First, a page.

Rolfe runs and does movements like rope-climbs, muscle-ups and pull-ups wearing a weighted pack. She notes that some workouts at competitions require athletes to perform skills with weight on them, such as a pack, a vest, a sandbag, so training this ability becomes important.
“Like anything, if you make something harder, when you try the easier version, you can do it better,” she says. “Even if I practice a movement with a ruck bag and it doesn’t show up [in competition] it still gets me stronger and anything body-weight afterwards is much easier.”
Take the five-kilometre cross-country run at this year’s CrossFit Games. Rolfe came in first at a scorching 17:48.62, more than a full minute faster than second place, as well as half the men’s field.
That’s not to say everyone should be running with weight on their backs. Most are better off walking under load, even before they run, says Starrett.
This is because running is a difficult movement to master.
“What we tell people oftentimes is you need to go run to get fit,” says Starrett in a video clip from The Ready State, “and we’re like, hang on. Why don’t you just walk around your neighbourhood and then let’s get a little load on you before we talk about introducing this very complex running skill.”
Rucking is also a social activity.
Nadoroznick’s group in Regina is able to stay together during rucks and still get in solid workouts because they are carrying different weights. It will also make you tougher. Nadoroznick says some of the group’s favourite times to ruck is when the weather isn’t perfect, and the world hasn’t fully woken up.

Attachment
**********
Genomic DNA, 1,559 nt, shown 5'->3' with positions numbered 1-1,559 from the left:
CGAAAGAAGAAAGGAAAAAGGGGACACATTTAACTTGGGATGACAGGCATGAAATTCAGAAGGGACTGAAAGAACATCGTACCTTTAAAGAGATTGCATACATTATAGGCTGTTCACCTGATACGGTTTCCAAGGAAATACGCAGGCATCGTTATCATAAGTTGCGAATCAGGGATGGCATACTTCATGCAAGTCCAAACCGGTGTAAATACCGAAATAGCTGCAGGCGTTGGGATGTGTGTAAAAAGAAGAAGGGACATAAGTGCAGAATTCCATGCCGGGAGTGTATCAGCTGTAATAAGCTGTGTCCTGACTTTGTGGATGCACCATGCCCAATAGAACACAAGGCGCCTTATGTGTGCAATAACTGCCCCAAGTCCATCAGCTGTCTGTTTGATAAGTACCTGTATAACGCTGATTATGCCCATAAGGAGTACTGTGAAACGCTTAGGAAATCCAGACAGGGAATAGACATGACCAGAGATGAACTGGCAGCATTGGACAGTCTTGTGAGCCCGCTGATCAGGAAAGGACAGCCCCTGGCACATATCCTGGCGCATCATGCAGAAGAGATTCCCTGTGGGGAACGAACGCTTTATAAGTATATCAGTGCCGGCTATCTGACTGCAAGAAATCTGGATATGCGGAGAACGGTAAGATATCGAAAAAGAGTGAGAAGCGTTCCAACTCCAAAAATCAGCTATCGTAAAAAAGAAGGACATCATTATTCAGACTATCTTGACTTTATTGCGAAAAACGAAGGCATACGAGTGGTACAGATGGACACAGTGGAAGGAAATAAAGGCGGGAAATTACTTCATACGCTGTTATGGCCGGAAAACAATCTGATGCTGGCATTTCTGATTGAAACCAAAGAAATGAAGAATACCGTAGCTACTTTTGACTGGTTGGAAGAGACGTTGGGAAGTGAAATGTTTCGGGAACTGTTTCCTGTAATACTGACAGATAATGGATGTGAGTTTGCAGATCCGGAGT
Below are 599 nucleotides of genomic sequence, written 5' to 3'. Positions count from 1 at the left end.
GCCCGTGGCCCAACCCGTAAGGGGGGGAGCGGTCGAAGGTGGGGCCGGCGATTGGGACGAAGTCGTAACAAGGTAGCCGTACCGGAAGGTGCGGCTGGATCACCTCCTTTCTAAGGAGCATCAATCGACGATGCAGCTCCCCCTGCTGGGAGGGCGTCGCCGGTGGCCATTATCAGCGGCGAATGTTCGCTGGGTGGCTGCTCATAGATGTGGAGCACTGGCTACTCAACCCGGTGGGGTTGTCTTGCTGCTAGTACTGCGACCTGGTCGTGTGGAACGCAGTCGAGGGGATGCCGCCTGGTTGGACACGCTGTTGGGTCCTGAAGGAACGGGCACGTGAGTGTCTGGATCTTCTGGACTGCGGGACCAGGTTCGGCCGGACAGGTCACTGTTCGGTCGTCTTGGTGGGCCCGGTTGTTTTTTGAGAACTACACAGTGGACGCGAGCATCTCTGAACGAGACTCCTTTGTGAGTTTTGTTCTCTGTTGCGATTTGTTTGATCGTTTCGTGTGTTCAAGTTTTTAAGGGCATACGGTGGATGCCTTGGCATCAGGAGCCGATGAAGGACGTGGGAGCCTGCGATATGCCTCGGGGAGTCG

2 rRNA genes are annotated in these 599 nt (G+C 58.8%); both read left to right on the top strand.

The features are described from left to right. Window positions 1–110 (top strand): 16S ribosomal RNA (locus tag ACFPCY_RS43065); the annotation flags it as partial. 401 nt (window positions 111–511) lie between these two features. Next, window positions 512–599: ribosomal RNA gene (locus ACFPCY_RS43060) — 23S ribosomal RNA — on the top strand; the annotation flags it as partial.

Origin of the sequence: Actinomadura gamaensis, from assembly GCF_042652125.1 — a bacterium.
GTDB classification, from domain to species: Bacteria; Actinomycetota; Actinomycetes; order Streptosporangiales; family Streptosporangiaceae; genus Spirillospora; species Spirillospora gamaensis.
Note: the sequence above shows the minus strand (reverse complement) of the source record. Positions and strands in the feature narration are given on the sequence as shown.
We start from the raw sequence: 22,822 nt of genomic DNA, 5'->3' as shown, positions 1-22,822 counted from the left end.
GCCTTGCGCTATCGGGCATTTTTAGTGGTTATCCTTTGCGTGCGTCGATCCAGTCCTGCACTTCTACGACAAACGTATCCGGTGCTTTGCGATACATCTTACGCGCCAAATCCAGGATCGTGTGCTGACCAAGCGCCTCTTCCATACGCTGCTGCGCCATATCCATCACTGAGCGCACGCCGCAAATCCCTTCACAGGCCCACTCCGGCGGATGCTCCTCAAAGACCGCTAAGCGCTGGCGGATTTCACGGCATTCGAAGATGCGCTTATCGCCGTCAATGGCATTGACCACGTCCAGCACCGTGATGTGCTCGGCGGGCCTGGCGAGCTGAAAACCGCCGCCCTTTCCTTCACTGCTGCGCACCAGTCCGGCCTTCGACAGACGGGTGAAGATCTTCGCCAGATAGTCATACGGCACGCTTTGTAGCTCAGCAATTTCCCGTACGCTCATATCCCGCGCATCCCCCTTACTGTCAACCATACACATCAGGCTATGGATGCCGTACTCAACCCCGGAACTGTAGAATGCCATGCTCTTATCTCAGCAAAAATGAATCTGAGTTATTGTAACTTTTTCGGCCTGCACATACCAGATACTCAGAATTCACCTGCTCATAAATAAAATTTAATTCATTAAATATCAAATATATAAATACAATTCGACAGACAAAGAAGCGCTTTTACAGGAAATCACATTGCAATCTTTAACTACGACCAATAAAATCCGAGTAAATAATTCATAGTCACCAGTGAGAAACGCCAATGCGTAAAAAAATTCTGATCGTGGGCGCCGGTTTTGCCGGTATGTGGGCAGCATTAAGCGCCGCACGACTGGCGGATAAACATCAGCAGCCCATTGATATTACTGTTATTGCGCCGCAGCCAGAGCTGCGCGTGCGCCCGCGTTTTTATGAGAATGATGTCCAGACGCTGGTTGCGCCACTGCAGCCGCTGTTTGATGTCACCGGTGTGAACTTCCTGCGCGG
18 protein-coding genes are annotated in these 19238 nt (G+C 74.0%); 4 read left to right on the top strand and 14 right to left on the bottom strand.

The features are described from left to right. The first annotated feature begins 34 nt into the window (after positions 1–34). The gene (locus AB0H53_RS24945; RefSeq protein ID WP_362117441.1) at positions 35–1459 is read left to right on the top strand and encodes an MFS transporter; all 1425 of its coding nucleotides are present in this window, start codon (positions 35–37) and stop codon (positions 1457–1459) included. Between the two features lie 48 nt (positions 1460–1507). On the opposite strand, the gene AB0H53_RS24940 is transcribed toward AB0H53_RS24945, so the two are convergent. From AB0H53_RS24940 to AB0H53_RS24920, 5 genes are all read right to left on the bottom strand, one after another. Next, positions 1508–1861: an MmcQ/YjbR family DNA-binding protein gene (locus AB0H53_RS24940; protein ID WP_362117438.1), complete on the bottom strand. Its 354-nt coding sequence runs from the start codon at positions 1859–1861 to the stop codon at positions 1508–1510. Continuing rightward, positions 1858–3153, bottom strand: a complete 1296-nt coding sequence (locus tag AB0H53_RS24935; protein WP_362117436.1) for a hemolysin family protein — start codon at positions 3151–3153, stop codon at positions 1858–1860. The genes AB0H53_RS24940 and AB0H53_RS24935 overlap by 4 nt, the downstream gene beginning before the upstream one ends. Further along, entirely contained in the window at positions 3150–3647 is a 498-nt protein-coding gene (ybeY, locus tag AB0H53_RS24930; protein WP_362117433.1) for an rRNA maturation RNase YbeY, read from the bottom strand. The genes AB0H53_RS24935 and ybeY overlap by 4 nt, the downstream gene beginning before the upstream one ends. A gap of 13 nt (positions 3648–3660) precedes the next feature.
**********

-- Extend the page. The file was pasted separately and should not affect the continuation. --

If there’s one thing in common between all ruckers, it’s the feeling of relief when you finally take that weight off.
“Everything just feels awesome,” says Nadoroznick. “You’re calm. You know you’ve worked hard. Take the weight off and you just feel like you’re flying.”
HOW TO START RUCKING
Get geared up
You don’t need any fancy gear to start rucking. A solid pair of shoes (blisters can derail the best-laid training plans) and a backpack are all you need to get started.
Wrap up any weights (textbooks, dumbbells, kettlebells) in a padded material like a towel or a blanket. If you want to invest in rucking-specific gear, Rucking Canada and GORUCK have a variety of options.
Don’t go crazy with weight on your first rucks. Nadoroznick says you want the weight to feel light when you first put the pack on.
Start with 10 – 20 lbs for your first ruck.
Find your tribe
Rucking works your mind as much as it does your body. It’s a game of mental toughness. Find others to go with. There are clubs all over the country that offer group ruck meet-ups, just like Conviction Fitness in Regina.
Photography by GoRuck
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Read This Story in Our 2023 Fall Fitness & Food Issue
Featuring this year’s winners of the Amazing Race Canada, Ty Smith and Kat Kastner on our cover. Inside our latest issue, you’ll find all the inspiration you need to carry you through the autumn season. From delicious high-protein recipes and how to resist the crunch of potato chips to running through the high peaks of the Colorado Rockies and the latest in nutrition and fitness, these pages are packed with expert knowledge and advice.